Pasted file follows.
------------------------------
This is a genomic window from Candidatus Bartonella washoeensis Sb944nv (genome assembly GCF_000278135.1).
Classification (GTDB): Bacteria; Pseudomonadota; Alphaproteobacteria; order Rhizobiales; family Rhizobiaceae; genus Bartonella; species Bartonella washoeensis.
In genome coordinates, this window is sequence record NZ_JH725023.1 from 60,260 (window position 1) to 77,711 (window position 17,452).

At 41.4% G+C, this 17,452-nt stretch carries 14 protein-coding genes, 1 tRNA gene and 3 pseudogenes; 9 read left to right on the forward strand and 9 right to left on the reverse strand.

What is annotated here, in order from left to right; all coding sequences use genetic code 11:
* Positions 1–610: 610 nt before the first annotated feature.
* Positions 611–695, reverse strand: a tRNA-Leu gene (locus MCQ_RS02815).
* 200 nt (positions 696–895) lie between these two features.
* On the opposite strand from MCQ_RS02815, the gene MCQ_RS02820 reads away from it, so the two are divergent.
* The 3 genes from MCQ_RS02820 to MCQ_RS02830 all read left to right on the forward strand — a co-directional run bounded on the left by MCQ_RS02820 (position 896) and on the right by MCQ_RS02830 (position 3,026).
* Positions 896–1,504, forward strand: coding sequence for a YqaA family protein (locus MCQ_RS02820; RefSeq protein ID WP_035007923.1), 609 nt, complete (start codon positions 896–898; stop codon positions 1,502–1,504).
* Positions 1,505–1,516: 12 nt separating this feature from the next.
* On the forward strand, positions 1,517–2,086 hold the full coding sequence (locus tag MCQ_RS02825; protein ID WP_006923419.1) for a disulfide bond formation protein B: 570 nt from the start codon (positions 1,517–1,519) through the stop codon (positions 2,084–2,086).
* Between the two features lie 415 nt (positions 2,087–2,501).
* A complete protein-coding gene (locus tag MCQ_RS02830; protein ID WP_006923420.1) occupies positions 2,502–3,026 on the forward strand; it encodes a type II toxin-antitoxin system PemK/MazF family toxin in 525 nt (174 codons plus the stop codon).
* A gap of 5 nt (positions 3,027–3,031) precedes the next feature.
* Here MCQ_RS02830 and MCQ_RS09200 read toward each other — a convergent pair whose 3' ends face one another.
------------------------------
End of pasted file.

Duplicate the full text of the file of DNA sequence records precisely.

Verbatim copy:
This is a genomic window from Candidatus Bartonella washoeensis Sb944nv (genome assembly GCF_000278135.1).
Classification (GTDB): Bacteria; Pseudomonadota; Alphaproteobacteria; order Rhizobiales; family Rhizobiaceae; genus Bartonella; species Bartonella washoeensis.
In genome coordinates, this window is sequence record NZ_JH725023.1 from 60,260 (window position 1) to 77,711 (window position 17,452).

At 41.4% G+C, this 17,452-nt stretch carries 14 protein-coding genes, 1 tRNA gene and 3 pseudogenes; 9 read left to right on the forward strand and 9 right to left on the reverse strand.

What is annotated here, in order from left to right; all coding sequences use genetic code 11:
* Positions 1–610: 610 nt before the first annotated feature.
* Positions 611–695, reverse strand: a tRNA-Leu gene (locus MCQ_RS02815).
* 200 nt (positions 696–895) lie between these two features.
* On the opposite strand from MCQ_RS02815, the gene MCQ_RS02820 reads away from it, so the two are divergent.
* The 3 genes from MCQ_RS02820 to MCQ_RS02830 all read left to right on the forward strand — a co-directional run bounded on the left by MCQ_RS02820 (position 896) and on the right by MCQ_RS02830 (position 3,026).
* Positions 896–1,504, forward strand: coding sequence for a YqaA family protein (locus MCQ_RS02820; RefSeq protein ID WP_035007923.1), 609 nt, complete (start codon positions 896–898; stop codon positions 1,502–1,504).
* Positions 1,505–1,516: 12 nt separating this feature from the next.
* On the forward strand, positions 1,517–2,086 hold the full coding sequence (locus tag MCQ_RS02825; protein ID WP_006923419.1) for a disulfide bond formation protein B: 570 nt from the start codon (positions 1,517–1,519) through the stop codon (positions 2,084–2,086).
* Between the two features lie 415 nt (positions 2,087–2,501).
* A complete protein-coding gene (locus tag MCQ_RS02830; protein ID WP_006923420.1) occupies positions 2,502–3,026 on the forward strand; it encodes a type II toxin-antitoxin system PemK/MazF family toxin in 525 nt (174 codons plus the stop codon).
* A gap of 5 nt (positions 3,027–3,031) precedes the next feature.
* Here MCQ_RS02830 and MCQ_RS09200 read toward each other — a convergent pair whose 3' ends face one another.